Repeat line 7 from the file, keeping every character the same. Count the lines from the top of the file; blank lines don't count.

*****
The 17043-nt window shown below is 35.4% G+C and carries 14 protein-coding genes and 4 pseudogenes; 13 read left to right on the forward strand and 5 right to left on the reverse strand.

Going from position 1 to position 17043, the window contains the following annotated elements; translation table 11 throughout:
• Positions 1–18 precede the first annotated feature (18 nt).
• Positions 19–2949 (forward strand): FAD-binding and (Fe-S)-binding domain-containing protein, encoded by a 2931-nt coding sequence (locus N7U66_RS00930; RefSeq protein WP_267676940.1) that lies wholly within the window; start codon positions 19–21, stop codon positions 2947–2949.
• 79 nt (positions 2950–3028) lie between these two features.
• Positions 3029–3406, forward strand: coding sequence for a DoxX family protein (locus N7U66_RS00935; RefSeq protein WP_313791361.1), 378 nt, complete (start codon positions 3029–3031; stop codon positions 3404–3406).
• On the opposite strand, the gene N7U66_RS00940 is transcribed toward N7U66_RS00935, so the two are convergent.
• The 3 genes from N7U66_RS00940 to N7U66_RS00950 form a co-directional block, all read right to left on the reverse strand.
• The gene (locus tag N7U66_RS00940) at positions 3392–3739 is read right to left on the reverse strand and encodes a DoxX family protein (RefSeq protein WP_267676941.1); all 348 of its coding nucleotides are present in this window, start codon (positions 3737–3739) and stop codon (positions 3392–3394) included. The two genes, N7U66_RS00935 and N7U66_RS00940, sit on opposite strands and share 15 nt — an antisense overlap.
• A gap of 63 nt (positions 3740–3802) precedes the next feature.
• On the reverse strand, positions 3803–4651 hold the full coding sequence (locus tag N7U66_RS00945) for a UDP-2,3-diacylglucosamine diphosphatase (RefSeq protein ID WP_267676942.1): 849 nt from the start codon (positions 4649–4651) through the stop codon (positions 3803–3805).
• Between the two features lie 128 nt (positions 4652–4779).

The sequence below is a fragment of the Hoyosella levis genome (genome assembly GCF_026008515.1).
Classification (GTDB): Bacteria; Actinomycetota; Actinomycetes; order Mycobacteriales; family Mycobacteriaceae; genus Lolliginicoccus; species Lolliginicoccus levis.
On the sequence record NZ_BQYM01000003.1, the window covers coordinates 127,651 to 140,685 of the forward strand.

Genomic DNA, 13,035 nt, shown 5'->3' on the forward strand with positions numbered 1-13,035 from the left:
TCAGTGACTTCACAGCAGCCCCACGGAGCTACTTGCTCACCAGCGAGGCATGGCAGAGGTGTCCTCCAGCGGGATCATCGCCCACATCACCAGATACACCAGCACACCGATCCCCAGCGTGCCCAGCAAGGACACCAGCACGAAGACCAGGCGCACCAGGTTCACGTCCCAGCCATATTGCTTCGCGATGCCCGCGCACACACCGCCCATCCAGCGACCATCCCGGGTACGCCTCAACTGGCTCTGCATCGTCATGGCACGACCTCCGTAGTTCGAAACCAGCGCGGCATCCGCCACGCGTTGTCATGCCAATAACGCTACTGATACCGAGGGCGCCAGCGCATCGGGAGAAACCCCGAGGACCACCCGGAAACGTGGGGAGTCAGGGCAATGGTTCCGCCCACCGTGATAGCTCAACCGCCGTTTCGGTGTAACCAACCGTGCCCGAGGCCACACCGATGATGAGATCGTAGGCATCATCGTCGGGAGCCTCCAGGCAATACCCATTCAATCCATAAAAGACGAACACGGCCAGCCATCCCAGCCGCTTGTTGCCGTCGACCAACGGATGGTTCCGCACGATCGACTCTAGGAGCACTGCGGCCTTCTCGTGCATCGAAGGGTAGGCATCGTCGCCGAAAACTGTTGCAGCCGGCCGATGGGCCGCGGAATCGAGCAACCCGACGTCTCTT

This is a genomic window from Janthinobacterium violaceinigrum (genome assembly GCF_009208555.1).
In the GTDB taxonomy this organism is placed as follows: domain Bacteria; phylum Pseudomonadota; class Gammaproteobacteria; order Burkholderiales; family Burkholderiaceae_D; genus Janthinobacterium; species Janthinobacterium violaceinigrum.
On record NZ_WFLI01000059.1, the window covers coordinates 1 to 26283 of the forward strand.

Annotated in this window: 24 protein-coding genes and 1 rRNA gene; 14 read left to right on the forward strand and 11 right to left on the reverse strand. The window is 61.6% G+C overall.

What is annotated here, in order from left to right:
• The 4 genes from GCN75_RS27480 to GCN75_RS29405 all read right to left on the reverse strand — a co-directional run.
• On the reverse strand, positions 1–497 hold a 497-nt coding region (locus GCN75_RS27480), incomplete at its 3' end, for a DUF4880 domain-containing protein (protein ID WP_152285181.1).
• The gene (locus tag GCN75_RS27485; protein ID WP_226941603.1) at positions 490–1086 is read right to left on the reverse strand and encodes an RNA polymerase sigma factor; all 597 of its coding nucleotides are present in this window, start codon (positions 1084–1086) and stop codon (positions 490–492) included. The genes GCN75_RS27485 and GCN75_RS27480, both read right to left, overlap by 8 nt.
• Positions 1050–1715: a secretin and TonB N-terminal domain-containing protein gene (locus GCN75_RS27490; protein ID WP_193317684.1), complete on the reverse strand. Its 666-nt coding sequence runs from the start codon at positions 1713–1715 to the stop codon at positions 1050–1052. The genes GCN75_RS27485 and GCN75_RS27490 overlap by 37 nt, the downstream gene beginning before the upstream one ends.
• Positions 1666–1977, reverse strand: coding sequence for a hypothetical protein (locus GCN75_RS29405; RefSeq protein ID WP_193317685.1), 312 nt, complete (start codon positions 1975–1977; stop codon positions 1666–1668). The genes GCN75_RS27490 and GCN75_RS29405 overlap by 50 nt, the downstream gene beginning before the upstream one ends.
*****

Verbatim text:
• On the opposite strand, the gene N7U66_RS00940 is transcribed toward N7U66_RS00935, so the two are convergent.